“Is not he a man”? Sonia Gandhi was said to have exclaimed at a meeting of the party’s Central Election Committee (CEC) earlier last week. There was a deathly silence in the room. “Aren’t there corruption charges against him?
Sonia, according to the reports, was referring to Shanti Dhariwal, whose name came up for consideration for a ticket for the coming Rajasthan assembly polls. Rahul Gandhi interjected, saying he too had heard many complaints against Dhariwal in Kota, during his Bharat Jodo Yatra.
What was left unsaid was how Dhariwal’s name had made it to the table. Along with Mahesh and Dharmendra Rathaur, Dhariwal is seen as congress chief minister Ashok Gehlot’s man. In September 2002 crisis, when Gehlot, once seen as a stout Gandhi family loyalist, scuttled the party high command’s plan to replace him with Sachin Pilot, the three had stood by CM. The fact that the CEC was debating Dhariwal showed Gehlot’s growing clout in Rajasthan. By insisting that he be axed, the high command was trying to restore some of his battered authority.
While Dhariwal, Rathaur and Joshi may not make it to the final list, the fact that Gehlot intransigence against benching of MLAs has meant that the congress has come out with only 33 names so far, out of 200, reflect this tussle. The lion’s share by all accounts—and this is significant part— will still be decided by the CM. There was little the Gandhi family could do in 2022—or now.
As one travels across Rajasthan, earlier last week, this came up repeatedly, with more than one person marvelling at how Gehlot had “got away” saying this exposed the Family’s “helplessness” as nothing else could have.
To many, it is a sign of Gehlot’s growing “strength” — including turning down an offer to stand for the congress presidency and besting the BJP’s plan to topple his government in 2020. “Dekho Dilli ko aankh dikha dee (see, he has shown up Delhi),” they said.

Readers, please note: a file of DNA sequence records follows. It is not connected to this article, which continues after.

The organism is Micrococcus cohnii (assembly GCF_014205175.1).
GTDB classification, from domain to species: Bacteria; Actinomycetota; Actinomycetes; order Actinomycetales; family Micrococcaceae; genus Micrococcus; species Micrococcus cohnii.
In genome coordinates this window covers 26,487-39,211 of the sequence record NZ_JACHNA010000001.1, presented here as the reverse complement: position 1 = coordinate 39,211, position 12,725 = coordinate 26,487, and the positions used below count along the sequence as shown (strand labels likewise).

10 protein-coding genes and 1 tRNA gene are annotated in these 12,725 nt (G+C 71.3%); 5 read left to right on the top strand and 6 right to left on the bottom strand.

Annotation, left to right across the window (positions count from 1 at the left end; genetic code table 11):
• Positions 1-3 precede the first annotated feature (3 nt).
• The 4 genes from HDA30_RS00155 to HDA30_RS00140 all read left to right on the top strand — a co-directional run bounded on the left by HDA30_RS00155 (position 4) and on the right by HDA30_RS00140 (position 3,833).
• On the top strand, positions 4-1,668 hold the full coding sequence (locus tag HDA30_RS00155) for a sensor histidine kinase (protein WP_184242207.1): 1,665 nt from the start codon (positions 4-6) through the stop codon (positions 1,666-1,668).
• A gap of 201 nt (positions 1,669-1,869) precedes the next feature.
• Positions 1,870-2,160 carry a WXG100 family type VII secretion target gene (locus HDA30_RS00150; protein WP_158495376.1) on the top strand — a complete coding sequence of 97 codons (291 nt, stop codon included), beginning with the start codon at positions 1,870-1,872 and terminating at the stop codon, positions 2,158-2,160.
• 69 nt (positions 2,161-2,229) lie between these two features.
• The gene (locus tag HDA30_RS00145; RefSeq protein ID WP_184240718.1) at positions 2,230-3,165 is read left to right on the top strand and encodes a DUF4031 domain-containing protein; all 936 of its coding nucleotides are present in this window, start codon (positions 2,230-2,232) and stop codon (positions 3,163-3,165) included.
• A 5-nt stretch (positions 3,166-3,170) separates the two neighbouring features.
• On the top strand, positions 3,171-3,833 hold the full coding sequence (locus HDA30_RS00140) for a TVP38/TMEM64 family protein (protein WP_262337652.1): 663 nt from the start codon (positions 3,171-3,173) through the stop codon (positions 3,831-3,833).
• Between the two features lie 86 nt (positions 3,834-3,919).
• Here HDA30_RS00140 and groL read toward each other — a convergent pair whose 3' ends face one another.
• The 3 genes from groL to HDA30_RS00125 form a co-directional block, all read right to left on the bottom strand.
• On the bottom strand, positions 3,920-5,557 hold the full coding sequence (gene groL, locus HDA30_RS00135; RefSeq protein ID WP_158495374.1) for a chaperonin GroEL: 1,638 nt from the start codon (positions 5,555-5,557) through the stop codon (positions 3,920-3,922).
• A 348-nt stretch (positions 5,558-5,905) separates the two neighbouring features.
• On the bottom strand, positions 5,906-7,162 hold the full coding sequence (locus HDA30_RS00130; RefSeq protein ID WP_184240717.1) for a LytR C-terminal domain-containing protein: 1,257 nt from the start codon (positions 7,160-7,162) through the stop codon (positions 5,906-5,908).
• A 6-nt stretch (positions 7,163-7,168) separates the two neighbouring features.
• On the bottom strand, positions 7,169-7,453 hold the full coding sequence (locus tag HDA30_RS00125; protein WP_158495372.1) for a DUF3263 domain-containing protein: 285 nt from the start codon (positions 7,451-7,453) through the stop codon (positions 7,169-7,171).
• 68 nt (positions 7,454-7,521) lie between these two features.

Others said Gehlot had demonstrated that he was “Rajneeti ka jadugar (a magician of politics)”, who knew how to turn tables on his opponents. Jadugar is a term which is often used for Gehlot, whose father practiced magic.
This image of a “strong leader” holds Gehlot in good stead. With Prime Minister Narendra Modi having set the template for a dabagg, damdaar neta (fearless, powerful leader). So, the congress in Rajasthan today is not about Rahul Gandhi, Mallikarjun Kharge and, even, Sachin Pilot despite his following amongst youth and influence in several districts. The congress is now seen as synonymous with Gehlot—with many suggesting he may buck anti-incumbency. Even BJP’s supports say “Inhone party ko takkar ki sthiti maen toh la diya hai (he has made it a contest issue)”.
A Jat farmer in Nehron ki Dhani village in Sikar district says: “Normally, by the time the elections are declared, we know which way the wind is blowing. This time there is going to be fight”.
“The congress is likely to win 70-80 seats,” says a BJP supporter in Sikar town. “There is a 10 % chance that the Congress may just scrape through,” adds a political observer in Jaipur.
A 32-year-old hotel employee who says he will vote for the BJP, also acknowledges Gehlot’s “good work in health and education”. “But on the other side is rashtravaad (nationalism). I will choose nationalism”.
A street vendor who sells baked goods from a cart blames Modi for the rise of big retailers. “Hamare pet pe laat padhi hai” (We have been kicked in our stomach). This time I will not vote for Modi.”
The sense that Gehlot may have stemmed the congress side is a change from last year, when the party’s defeat was seen as a given. Even congressmen then talked of internal surveys giving the party 20-25 seats.
In 2018, the Congress’s lead had been narrowed, getting (two short of a simple majority) to BJP’s 72. The vote share difference between parties was just above 1%. Within a few months, the BJP had sent the Congress packing in the Lok Sabha polls, winning 24 of 25 seats in the state with ally RLP taking 1. (IPA Service)